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2019-07-23

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Science & Technology
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After Chandrayaan-2, the Indian Space Research Organisation (ISRO) has planned to launch its solar mission, Aditya-L1, during the first half of 2020.

Aditya-L1 is meant to observe the Sun’s corona, the outer layers of the star that span thousands of kilometres.

“How the corona gets heated to such high temperatures is still an unanswered question in solar physics,” the ISRO stated on its website while sharing information about the mission.

India on July 22 successfully launched its second lunar mission Chandrayaan-2 on board its powerful rocket GSLV-MkIII-M1 from the spaceport in Sriharikota to land a rover on the celestial body and explore its unchartered south pole.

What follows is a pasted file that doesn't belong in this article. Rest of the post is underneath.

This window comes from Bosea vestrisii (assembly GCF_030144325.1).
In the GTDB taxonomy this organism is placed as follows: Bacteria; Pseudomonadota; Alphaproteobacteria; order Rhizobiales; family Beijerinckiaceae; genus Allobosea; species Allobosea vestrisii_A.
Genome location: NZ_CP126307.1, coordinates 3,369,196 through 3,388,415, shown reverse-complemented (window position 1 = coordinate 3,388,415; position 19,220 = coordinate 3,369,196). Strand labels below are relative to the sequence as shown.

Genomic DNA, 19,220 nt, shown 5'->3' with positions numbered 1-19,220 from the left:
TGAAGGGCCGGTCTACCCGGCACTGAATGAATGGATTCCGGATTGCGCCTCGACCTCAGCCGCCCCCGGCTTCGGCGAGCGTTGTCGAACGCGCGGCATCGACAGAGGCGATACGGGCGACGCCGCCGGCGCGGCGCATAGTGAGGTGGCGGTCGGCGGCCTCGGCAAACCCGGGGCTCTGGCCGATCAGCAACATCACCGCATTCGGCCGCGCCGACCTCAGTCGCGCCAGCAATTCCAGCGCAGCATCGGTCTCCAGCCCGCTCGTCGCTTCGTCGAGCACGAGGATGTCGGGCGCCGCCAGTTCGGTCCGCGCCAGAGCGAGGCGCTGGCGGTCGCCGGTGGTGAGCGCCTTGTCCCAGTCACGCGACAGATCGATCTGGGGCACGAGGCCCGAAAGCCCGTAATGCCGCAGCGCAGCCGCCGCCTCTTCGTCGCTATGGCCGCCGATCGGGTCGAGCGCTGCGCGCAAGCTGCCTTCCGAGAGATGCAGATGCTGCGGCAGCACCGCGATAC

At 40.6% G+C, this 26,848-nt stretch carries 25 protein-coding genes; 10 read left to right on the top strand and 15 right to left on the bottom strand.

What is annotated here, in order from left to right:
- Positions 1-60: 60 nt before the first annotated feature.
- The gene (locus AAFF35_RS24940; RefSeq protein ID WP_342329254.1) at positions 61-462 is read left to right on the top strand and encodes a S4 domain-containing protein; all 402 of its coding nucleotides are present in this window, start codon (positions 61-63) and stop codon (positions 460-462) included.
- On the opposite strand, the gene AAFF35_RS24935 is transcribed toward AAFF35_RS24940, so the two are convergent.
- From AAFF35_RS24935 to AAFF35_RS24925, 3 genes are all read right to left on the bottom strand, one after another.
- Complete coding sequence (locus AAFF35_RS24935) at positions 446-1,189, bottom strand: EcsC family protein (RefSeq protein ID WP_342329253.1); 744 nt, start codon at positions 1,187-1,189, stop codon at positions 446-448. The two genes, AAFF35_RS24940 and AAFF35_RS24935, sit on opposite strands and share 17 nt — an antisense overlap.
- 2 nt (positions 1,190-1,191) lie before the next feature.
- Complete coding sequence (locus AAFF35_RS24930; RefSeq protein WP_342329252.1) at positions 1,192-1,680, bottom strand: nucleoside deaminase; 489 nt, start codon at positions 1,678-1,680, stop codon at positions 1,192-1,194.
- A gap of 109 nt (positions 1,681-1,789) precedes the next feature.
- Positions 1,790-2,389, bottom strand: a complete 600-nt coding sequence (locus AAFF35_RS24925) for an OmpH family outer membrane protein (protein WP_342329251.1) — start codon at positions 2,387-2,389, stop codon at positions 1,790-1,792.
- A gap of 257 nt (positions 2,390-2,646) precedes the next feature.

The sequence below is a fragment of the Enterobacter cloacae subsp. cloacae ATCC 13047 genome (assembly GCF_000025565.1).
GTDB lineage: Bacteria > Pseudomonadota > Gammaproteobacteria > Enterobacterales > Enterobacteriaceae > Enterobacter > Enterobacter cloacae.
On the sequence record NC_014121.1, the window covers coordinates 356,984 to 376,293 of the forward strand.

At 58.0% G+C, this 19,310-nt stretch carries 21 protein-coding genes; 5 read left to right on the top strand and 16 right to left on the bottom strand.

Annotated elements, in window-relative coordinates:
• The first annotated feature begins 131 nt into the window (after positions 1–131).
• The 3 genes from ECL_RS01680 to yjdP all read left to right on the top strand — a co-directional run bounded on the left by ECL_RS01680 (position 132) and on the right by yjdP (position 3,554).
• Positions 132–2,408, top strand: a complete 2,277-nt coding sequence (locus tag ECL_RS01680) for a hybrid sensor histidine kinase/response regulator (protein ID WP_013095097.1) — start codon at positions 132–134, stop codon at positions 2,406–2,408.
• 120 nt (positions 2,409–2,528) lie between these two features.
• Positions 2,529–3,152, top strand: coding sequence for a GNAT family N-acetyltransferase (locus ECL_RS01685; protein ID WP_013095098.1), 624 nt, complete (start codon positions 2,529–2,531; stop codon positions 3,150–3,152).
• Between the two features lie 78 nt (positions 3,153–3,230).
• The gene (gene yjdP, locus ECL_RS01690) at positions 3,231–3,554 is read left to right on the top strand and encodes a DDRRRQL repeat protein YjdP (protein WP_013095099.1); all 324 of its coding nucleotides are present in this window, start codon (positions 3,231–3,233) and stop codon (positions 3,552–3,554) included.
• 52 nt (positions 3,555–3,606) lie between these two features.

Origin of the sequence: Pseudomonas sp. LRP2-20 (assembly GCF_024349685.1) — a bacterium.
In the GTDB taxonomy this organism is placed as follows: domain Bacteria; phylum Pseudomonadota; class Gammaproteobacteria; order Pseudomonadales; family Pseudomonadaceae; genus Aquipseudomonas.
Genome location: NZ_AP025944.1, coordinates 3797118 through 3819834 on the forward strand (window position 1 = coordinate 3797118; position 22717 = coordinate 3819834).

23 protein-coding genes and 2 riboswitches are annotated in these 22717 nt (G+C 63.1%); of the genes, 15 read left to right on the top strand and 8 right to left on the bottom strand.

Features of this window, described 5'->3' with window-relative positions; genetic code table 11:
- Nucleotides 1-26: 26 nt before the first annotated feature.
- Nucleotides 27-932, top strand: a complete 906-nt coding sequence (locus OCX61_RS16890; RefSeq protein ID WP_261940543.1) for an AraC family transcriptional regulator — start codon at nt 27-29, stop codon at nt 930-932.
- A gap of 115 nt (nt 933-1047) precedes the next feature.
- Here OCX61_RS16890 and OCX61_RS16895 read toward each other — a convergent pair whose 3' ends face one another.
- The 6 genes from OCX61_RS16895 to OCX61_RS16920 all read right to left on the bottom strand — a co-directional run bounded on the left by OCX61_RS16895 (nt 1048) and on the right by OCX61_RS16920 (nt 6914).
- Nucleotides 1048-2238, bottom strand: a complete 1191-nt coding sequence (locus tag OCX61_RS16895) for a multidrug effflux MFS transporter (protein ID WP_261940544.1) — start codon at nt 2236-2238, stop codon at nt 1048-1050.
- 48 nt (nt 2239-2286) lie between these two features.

In a news conference last month, Indian Space Research Organisation (ISRO) chief K. Sivan had said, “It is 1.5 million kilometres from the Earth. It will always look at the Sun and give analysis of the corona because it has a major impact on climate change.”

He said the mission is planned to be launched in the first half of 2020.

Another interplanetary mission to Venus will be launched in the next 2-3 years, according to Mr. Sivan, who is also the secretary, Department of Space.

Aditya-L1, with additional experiments, can provide observations of the Sun’s photosphere, chromosphere and corona.

In addition, particle payloads will study the particle flux emanating from the Sun, according to the ISRO. These payloads have to be placed outside the interference of the Earth’s magnetic field and cannot be useful in the low-earth orbit.

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